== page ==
Guest Post: ‘Bourbontucky’ and the Booming Craft Liquor Business

This week, please welcome guest blogger Maria Ramos (@MariaRamos1889). She’s written an interesting guest post about the confluence of American craft spirits and modern entertainment media. Cheers! -SN

For millions of alcoholic beverage enthusiasts, bourbon is more than the sum of its grain alcohol ingredients. It goes beyond being merely a drink; passionate bourbon lovers would likely do anything for their favorite liquor and its homeland, the great state of Kentucky. Bourbontucky is a new documentary that brings bourbon lovers, distillers, and historians together to swap stories about the 200+ year history of bourbon in America. Detailing the rich history of this liquor, little-known facts about the manufacturing process and a few myths surrounding its origins, viewers will surely leave thirsty after watching it all the way through.

An Audience channel original film, you can catch the documentary on local DirecTV channels before it’s (hopefully) picked up for wider distribution. Bourbontucky was filmed in HD with beautiful cinematography, and the film features some great bluegrass music and plenty of warm Kentucky accents. Those in the know might remember the 1996 incident at Heaven Hill’s Distillery – Bourbontucky replays impressive aerial footage of the fire that was ignited by a lightning strike and responsible for the loss of seven full warehouses. It’s estimated that a total of 6% of the world’s bourbon was lost during that one event, and the film mentions the fact that Jim Beam generously donated whiskey to Heaven Hill following the incident. It then moves seamlessly to cover the bourbon craze of recent years; modern speakeasies and contemporary distillers are all given a chance to flaunt their craft. It’s clear that whiskey is experiencing a major renaissance.

In the colonial era, however, rum ruled the liquor cabinet. When trade stopped during the American Revolution, the Irish and Scots that settled in Pennsylvania and Maryland put their whiskey distilling skills to use and settlers began drinking more whiskey. Rye grain was prevalent in Pennsylvania, so most farmers used rye for their still houses. After the Whiskey Rebellion, many of the farmers moved to Kentucky and began to distil whiskey using corn, though rye was still more popular.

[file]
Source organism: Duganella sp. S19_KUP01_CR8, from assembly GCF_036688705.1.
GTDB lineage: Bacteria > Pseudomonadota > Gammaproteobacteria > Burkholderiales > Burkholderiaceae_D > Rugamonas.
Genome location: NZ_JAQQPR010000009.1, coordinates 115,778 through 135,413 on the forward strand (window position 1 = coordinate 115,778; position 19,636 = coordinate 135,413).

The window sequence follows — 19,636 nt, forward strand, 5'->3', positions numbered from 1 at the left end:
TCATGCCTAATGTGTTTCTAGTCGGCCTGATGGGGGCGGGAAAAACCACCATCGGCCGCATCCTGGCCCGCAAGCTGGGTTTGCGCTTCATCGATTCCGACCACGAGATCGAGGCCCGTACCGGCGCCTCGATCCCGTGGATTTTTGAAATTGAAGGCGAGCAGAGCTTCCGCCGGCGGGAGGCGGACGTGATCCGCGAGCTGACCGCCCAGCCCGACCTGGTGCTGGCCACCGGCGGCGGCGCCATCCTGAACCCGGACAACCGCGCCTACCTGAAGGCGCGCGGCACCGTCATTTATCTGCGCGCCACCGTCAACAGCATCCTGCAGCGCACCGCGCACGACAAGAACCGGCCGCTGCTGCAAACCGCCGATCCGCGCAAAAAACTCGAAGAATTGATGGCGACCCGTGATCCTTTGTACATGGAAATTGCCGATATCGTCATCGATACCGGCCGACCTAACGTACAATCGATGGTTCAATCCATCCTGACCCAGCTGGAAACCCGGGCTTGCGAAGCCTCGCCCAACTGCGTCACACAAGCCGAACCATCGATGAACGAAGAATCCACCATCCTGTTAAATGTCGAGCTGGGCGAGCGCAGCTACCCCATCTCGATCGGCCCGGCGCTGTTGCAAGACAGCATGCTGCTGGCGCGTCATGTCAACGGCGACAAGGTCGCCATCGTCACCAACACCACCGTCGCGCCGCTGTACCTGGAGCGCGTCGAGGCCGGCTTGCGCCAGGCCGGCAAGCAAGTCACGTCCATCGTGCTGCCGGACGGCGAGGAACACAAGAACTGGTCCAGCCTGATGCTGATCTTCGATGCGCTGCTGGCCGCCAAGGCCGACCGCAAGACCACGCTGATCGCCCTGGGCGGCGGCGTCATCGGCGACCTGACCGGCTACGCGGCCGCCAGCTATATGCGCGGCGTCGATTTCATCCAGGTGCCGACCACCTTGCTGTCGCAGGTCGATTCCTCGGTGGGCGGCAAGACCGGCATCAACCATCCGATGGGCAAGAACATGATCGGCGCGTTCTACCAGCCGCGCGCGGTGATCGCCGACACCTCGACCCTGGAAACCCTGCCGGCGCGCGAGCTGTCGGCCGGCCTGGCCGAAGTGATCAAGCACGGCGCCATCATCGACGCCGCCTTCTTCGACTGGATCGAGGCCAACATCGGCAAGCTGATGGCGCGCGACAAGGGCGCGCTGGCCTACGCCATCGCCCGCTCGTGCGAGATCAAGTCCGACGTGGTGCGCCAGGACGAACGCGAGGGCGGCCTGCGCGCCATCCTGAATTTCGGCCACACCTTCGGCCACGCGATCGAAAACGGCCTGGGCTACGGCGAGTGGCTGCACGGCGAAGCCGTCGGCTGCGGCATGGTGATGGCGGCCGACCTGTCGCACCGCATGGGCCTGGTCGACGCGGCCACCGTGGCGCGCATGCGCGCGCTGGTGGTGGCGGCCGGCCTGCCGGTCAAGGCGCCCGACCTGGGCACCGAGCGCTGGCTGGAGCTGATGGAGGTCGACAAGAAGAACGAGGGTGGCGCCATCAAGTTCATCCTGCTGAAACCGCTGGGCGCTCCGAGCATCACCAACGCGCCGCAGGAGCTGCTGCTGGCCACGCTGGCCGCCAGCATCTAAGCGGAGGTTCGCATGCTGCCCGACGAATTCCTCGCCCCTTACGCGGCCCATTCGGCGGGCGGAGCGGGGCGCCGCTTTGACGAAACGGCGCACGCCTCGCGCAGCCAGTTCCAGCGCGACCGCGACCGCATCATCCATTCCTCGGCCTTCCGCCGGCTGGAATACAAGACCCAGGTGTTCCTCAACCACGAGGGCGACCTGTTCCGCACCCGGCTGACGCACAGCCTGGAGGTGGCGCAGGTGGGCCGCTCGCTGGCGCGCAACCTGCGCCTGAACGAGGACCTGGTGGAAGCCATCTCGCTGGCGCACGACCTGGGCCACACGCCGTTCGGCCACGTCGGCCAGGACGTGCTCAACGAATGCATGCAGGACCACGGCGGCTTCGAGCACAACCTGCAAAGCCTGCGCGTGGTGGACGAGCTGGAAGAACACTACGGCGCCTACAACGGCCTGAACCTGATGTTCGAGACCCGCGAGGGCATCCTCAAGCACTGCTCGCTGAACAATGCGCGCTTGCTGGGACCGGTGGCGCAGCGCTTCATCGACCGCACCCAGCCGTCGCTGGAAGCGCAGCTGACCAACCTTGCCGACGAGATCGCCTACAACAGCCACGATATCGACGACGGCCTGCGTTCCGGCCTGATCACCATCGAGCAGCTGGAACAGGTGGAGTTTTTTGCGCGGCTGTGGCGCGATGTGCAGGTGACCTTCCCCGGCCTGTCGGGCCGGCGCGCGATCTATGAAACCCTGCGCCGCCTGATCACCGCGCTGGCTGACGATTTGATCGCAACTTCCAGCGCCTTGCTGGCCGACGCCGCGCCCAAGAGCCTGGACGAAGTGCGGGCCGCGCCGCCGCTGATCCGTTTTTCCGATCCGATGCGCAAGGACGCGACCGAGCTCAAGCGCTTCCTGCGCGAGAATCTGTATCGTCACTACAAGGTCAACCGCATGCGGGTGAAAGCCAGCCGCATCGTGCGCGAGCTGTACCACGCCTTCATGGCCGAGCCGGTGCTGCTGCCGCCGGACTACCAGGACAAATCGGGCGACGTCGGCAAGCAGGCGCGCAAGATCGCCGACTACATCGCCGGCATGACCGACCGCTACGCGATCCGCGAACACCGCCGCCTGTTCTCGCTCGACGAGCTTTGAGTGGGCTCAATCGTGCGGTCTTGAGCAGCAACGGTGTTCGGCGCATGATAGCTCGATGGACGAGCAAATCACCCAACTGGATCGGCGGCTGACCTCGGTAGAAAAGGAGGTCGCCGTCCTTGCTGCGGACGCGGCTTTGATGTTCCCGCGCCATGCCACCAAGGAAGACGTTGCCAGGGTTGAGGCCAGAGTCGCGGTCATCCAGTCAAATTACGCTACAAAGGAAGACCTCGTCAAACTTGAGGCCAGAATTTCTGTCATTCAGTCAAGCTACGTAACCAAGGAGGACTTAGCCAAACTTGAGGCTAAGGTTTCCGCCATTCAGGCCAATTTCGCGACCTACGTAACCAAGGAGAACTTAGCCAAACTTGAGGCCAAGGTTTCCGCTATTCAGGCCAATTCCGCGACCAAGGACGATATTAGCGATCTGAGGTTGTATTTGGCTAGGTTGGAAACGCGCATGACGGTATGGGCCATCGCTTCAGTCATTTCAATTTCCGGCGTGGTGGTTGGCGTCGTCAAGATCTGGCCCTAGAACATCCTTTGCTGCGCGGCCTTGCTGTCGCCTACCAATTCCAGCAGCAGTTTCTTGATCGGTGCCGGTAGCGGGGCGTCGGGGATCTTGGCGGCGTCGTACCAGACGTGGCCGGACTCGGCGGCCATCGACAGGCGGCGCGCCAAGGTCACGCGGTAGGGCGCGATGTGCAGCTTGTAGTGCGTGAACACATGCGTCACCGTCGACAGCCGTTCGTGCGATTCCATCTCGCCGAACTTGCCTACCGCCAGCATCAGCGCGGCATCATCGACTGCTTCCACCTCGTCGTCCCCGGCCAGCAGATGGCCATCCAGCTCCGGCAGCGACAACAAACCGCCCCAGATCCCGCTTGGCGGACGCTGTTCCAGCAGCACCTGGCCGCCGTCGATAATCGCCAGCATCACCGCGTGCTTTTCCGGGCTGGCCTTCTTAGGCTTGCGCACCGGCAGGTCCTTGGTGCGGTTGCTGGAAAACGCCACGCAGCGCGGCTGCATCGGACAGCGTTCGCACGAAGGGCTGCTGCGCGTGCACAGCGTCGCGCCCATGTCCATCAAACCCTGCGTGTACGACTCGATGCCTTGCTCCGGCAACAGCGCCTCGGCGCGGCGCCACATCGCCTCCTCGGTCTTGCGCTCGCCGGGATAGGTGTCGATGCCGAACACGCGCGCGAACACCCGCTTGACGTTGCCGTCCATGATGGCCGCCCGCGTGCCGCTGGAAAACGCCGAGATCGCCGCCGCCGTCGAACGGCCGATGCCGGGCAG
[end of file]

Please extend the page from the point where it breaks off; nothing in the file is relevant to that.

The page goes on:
Corn-based whiskey evolved into what we know today as bourbon. For a whiskey to be bourbon, it must be created from 51 percent corn, and aged in oak casks that are charred to give it a unique taste. In the 19th century, Irish whiskey was so popular that Scottish distillers began shipping their whiskey to Ireland and selling it as Irish whiskey. During prohibition, most people drank Canadian whiskey that had been smuggled into the country. When prohibition was over, rye had lost its popularity, and more Kentucky distilleries produced bourbon. The popularity of Irish whiskey declined and it didn’t become popular again until the 1980’s and 90’s when the demand for vodka declined.

Bourbon regained popularity amongst craft spirit aficionados in part because of the popularity of Mad Men, even though its main character always drinks Canadian Club, a Canadian blended whiskey. It’s trendy to drink bourbon nowadays, as it was few years ago to drink martinis when vodka was in vogue. It’s been heralded as “the next big thing” because a younger generation of drinkers has embraced it as their own. Many young people love it, and identify with the “spirit” of the spirit itself. While some may still associate bourbon with Grandpa’s liquor stash, it’s time to look at bourbon for what it has become in recent years: a contemporary classic with vintage appeal.

New types of whiskey have garnered interest among spirit aficionados as well as the younger set of bourbon drinkers. Although rye had fallen out of favor for decades, it’s back and more compelling than ever. Distilleries of all sizes are releasing flavored ryes. One of the latest to hit shelves is Pow-Wow, a liquor with botanical infusions. Jim Beam, known for its excellent spirits, has also released its line of flavored bourbons, including “Kentucky Fire” and “Red Stag: Hardcore Cider”.

New distilleries are also making headlines. The Scottish company that produces Glenfiddich has acquired a distillery in Dublin, Ireland, and is producing an Irish whiskey under its new brand. Celebrities such as former soccer star David Beckham are also coming onboard and producing top-of-the-line whiskeys with upscale brands. Many restaurants are adding additional bourbon mixtures to their cocktail selections, and bars offer whiskey tastings to attract these younger drinkers. Australia has long had a reputation for being a beer-drinking culture, but recent years have seen the opening of whiskey-themed bars, especially in Melbourne. While some of Melbourne’s bars have an “old world” atmosphere, the clientele is younger and sophisticated. Whiskey-themed bars attract a lot of customers in their 20s and 30s – a large number of them female.

“America’s best spirit”, young people are increasingly drawn to the down-home charm of bourbon. The new documentary Bourbontucky will likely pique the interest of anyone who has tried the liquor before, but it also has the capacity to turn clear liquor drinkers into defectors. With hundreds of new whiskey-themed bars and speakeasies opening each year, the latest generation of bourbon fans won’t have to go all the way to the Bluegrass state to get their fix.

Maria Ramos (@MariaRamos1889)

Share This!